Dear mom who used to be me,
Maybe it was a long time ago, or maybe just a few years, but I know you are out there. You are the mother who used to be just like me. You were single, you wanted to pull your hair out on a daily basis, you worked, or maybe you stayed home, but our biggest similarity is, you had children with special needs too.
Who really cares about the label? Maybe your kids had Autism, Downs Syndrome, or one of thousands of other conditions. Maybe they were emotionally delayed, maybe they had behavioral problems. Maybe it was so long ago that no one really knew what to call it.
One thing I am sure of is that like me you stayed up late at night, and you worried. You worried about tomorrow, you worried about the first day of school, you worried about your child making friends.
Were you afraid? While other moms were celebrating the
first day of school, were you paralyzed with fear? Were you afraid of
sending your child out into a very large world without you? One where
people are not always kind? Where around every corner lurks the bullies
of your nightmares? The ones who would hurt your child, emotionally,
mentally, and probably even physically?
Another thing I'm sure of is that you were tired, beyond tired. You were exhausted, not a normal kind of tired, but a exhaustion that comes from never having enough hours in the day, never being able to slow down, always moving on, to the next appointment, the next session, the next meeting.
While other moms attended PTA meetings and Little League games, did you feel like you didn't belong? Like an outsider. Were you the mom whose child didn't like sports, the mom who couldn't attend PTA meetings at school, because you were always to busy doing other things, more important things? You were in a therapy session, or attending a IEP meeting, maybe you were able to grab a few moments to yourself at last.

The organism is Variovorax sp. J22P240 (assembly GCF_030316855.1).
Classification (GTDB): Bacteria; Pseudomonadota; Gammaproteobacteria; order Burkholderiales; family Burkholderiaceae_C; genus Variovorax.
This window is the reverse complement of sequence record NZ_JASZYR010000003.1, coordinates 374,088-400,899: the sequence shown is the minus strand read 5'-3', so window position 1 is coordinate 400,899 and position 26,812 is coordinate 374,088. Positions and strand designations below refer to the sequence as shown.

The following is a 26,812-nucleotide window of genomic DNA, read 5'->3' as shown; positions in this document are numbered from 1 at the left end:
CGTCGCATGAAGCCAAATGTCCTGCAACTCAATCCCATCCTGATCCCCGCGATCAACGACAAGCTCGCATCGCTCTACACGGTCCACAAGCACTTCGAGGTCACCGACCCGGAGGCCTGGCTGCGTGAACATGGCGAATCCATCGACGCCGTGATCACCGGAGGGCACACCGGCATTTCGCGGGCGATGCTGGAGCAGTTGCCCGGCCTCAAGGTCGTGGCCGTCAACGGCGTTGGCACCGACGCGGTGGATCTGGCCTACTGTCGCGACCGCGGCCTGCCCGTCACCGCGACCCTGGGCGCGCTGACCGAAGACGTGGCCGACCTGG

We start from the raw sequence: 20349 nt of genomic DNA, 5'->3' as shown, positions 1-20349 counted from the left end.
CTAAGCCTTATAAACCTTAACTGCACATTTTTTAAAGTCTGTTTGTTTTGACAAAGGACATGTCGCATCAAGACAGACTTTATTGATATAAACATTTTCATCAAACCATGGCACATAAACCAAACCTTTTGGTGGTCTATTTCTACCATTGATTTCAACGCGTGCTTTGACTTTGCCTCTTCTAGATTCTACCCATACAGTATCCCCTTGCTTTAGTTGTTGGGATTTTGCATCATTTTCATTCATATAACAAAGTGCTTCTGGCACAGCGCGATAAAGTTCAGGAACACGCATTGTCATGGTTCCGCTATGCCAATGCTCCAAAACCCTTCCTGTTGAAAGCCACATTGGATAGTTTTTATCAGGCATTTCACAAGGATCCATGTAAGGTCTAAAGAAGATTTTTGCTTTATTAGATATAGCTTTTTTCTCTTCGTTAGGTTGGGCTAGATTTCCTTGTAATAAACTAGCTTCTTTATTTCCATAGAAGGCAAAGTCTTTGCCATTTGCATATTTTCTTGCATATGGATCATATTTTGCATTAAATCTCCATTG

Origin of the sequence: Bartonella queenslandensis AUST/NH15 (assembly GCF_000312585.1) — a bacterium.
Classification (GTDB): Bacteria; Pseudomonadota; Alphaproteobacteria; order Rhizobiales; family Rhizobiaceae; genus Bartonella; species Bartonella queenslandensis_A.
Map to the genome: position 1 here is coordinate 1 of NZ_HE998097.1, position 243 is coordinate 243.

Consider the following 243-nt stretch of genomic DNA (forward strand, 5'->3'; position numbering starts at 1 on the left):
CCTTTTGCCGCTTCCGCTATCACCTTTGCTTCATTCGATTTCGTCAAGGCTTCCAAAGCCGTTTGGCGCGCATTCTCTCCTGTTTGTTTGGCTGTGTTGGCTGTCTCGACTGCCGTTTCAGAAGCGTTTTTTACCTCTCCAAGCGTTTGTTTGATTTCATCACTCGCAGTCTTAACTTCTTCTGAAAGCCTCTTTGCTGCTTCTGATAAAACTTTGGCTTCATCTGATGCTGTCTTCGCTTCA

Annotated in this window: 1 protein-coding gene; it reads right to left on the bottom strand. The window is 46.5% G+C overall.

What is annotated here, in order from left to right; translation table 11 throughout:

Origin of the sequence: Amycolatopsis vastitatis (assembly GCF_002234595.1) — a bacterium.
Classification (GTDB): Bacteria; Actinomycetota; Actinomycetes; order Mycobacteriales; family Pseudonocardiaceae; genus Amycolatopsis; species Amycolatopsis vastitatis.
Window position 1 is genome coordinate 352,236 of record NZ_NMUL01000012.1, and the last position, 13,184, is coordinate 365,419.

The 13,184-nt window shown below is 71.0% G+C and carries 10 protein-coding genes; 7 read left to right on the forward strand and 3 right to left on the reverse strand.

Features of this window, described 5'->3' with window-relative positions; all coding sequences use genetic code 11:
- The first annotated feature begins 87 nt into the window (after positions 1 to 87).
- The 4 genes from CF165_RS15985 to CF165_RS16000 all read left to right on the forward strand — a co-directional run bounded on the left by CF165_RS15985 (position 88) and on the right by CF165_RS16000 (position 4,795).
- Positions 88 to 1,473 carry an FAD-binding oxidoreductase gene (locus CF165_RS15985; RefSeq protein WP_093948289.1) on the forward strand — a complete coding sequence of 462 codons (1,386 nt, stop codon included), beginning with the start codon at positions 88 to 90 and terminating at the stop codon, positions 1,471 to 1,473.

Did you ever get angry? When you heard other parents complaining about "trivial" things? Did you ever want to scream at them? Ask them if they know what it's like to watch their child suffer, in the hospital, with tubes, and wires, and the fear. The fear of watching your baby stop breathing, of seeing a machine breath for your child. The fear of watching the monitor as their heart rate drops, and drops some more. Seeing doctors and nurses work on your child, and not knowing, if this is it.
Did you feel guilty? Guilty about getting angry? Guilty about not having more faith? Guilty about not being thankful enough. After all, your child was still there, still with you, in spite of everything.
What happened as your child got older? Did they attend the homecoming dance, the prom? Did they call their friends on the phone just to chat? Or did they hide in their room? Playing video games, hiding from a society that made them uncomfortable? A society that didn't really care.
How is your child doing today? Are they happy? Well adjusted. Did they get married? Do they have a family? Do you have grandchildren? Or are you still caring for that child? At a time with most other parents are taking second honeymoons, and talking about their empty nest....what are you doing?
I guess my biggest question is....does it really get easier? Or do you just get used to it? Do you adjust? Are you satisfied with your life and the way things turned out? And above all, the most important thing....are they happy?